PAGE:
April 22nd is Earth Day. One can step back and marvel at our planet’s achievements, especially when it comes to tech– more connections, more gadgets, doing more with technology than ever before, for example, but with all these advancements, where does the environment come into play? Global technological growth continues to produce an amazing amount of waste each year: E-waste. The occasion of Earth Day is a good time to reflect on how much e-waste we’re creating and its effect on our environment, health, and even our data.
The range of devices and machines that continue to come into our lives also are converting into a growing amount of electronic trash despite improving recycling efforts. When it comes to Electrical and Electronic Equipment (EEE), we’re talking anything with power or a battery supply, from business machines to household appliances, and TVs, computes and mobile phones. When these items get discarded with no intent to reuse, (but also sometimes intent to reuse, see further on), they become e-waste. Disposing of these devices isn’t that easy, and the problem of e-waste piling up in landfills and being shipped around the globe became a problem even the United Nations takes notice of. They created an organization called StEP (Solving the world’s E-waste Problem) to help come up with strategies and push for better policies and programs to promote recycling and management back in 2014 and that lead to other things like a Global E-waste Monitor trying to keep on top of things. With the help of global tech manufacturers and an increasing number of government bodies initiatives have increased and made an impact.
However, as you probably have noticed the last number of years, the amount of devices we create and use doesn’t seem to be getting smaller, and thus, the global generation of e-waste keeps growing. In 2019 we created 53.6 million Metric tons (Mt) of e-waste. That’s an increase of 9.2 Mt since 2014 and almost double what it was 16 years ago. Like we mentioned, recycling activities are making a dent however. In 2019 documented collection was 9.3 Mt. It’s something, but definitely not on pace with the growth. The unknown nature of a lot of what happens when we dispose of things is concerning also. Much of that 53.6 Mt is “still exported illegally or under the guise of being for reuse or pretending to be scrap” and so who knows what the environmental impact is across various regions. Despite attention in recent years, the increasing growth of our e-waste is making it hard for programs to keep up.
Here at CBL we deal with both new and old electronics regularly. Re-use and recycling initiatives for tech are in place at our facilities but interestingly, the biggest candidates for e-waste, hard drives, are rarely an issue because we keep old HDDs for future use as parts and data transfer requirements. When it comes to e-waste our main concern is both the environment and data security. Storage devices such as hard drives are often re-used instead of discarded because they can be ‘wiped’ and put into other computers to find new use. However, there is a persistent risk of private and confidential information left on discarded drives posing a serious potential security risk. There is no shortage of interested parties from the world of organized crime that partake in identity theft and other forms of fraud that would like to find treasures from your discarded computer data. We delve into data security threats like this on Platter Chatter often. We recommend you discard with discretion and securely erase a drive when getting rid of an old computer or upgrading. Check out CBL Data Shredder, a utility we made to wipe drives clean and give you peace of mind. When it comes to e-waste, we want to keep hard drives out of landfills and private data out of the wrong hands.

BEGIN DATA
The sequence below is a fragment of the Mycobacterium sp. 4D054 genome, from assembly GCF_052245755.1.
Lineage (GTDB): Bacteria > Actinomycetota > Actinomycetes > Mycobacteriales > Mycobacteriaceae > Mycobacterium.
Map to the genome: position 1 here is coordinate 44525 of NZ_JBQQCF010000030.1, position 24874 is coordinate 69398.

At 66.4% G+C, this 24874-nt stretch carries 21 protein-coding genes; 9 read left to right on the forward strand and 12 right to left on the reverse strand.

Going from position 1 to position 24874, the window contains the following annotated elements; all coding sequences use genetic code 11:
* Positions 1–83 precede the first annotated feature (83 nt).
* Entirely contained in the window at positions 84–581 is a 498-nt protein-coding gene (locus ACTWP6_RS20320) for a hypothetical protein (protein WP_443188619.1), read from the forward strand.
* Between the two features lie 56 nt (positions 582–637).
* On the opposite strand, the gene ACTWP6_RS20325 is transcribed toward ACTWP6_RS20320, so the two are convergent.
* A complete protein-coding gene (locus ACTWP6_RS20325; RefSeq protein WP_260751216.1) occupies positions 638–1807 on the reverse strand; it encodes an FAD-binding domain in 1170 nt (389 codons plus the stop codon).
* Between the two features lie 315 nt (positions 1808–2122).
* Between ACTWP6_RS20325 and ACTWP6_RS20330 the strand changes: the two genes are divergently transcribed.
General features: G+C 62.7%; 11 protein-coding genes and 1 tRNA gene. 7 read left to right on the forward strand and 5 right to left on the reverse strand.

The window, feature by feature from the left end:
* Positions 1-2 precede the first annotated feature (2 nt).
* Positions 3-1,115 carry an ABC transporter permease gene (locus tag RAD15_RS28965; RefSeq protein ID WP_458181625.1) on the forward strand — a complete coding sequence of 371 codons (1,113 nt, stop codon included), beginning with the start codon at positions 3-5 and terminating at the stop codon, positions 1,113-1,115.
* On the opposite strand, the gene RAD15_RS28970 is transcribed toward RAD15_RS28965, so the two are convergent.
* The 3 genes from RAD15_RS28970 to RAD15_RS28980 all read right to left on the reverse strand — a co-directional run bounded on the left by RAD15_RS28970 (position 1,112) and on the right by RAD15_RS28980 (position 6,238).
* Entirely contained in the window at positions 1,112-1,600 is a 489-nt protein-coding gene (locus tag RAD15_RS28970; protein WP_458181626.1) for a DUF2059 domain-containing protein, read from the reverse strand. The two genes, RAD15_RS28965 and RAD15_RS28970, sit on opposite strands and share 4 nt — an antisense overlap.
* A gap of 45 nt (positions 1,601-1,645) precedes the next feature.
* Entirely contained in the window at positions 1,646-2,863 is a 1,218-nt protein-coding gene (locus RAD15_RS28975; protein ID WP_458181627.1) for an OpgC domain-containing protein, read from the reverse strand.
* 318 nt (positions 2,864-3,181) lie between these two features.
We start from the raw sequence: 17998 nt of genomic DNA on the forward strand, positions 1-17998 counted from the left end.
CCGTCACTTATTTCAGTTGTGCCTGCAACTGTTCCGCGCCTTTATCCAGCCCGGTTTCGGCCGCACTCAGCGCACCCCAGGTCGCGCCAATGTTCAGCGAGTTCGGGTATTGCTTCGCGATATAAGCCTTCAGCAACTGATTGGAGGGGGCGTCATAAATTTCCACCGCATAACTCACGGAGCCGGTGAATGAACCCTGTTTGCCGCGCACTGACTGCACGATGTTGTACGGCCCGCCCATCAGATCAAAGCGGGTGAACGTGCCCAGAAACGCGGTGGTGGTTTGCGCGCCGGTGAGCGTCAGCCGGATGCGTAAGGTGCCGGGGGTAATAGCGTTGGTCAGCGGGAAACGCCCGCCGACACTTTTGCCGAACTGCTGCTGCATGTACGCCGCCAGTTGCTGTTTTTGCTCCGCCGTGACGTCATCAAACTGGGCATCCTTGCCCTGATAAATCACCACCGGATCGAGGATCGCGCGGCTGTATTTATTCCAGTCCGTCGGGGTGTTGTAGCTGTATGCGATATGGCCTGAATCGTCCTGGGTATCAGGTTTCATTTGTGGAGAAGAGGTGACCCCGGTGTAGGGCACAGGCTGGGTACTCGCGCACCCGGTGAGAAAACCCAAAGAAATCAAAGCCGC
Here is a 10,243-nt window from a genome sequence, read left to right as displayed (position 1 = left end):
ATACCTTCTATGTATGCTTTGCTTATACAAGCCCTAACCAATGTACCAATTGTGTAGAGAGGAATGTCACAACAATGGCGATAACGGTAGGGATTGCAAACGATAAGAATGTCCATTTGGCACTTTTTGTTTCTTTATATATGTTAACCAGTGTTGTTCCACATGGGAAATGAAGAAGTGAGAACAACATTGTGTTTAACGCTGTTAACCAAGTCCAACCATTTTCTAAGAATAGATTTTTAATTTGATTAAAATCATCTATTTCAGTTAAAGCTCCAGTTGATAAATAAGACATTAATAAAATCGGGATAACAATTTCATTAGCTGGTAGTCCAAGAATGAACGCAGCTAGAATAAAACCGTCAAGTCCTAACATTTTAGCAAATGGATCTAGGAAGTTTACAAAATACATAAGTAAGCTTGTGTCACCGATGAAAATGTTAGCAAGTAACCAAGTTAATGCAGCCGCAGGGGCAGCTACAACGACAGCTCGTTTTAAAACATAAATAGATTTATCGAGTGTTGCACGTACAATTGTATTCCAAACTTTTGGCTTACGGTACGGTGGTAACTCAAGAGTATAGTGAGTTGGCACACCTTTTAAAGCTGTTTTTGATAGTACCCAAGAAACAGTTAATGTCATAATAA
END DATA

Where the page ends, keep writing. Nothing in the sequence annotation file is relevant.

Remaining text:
With the constant growth of tech products on the market, shorter lifecycles and fewer options to repair devices, often our electronics just end up in the trash. But where do they go once discarded? The amount of metals, chemicals and other materials that make up complex electronics makes them both unwanted trash in many countries and potentially lucrative trade items. This has consistently lead them to be shipped around the globe to landfills and ‘informal’ disposal sites where things like monitors and printed circuit boards are melted down for scrap. Not only do these destinations tend to be poorer developing nations but the act of breaking things down causes levels of toxins in the air, water and threats to people’s health to skyrocket. Popular e-waste destinations long have included countries like Ghana, Tanzania and China. But as more countries have made policy progress to control collection there is new data that even countries like China are now exporting e-waste further abroad to other Southeast Asia and African nations. This direction of waste seems to change as regulations are enacted and economic situations fluctuate but the problem is one that will remain as our electronic waste continues to pile up.
As our need for more data storage, more computing power, and more devices continues to grow and evolve, so does the looming question of what to do with discarded wares and how to manage effects on our environment. This Earth Day, think about how you can recycle, protect yourself and your data because more electronic trash means more environmental problems for our planet.